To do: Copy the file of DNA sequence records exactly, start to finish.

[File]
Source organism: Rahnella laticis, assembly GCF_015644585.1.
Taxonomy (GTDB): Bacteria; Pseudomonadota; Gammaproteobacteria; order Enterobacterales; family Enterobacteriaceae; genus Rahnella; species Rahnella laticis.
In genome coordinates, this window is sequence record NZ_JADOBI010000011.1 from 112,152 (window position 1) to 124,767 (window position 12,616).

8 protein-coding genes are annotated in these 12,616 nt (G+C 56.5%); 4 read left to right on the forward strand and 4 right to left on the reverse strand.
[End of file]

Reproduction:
Source organism: Rahnella laticis, assembly GCF_015644585.1.
Taxonomy (GTDB): Bacteria; Pseudomonadota; Gammaproteobacteria; order Enterobacterales; family Enterobacteriaceae; genus Rahnella; species Rahnella laticis.
In genome coordinates, this window is sequence record NZ_JADOBI010000011.1 from 112,152 (window position 1) to 124,767 (window position 12,616).

8 protein-coding genes are annotated in these 12,616 nt (G+C 56.5%); 4 read left to right on the forward strand and 4 right to left on the reverse strand.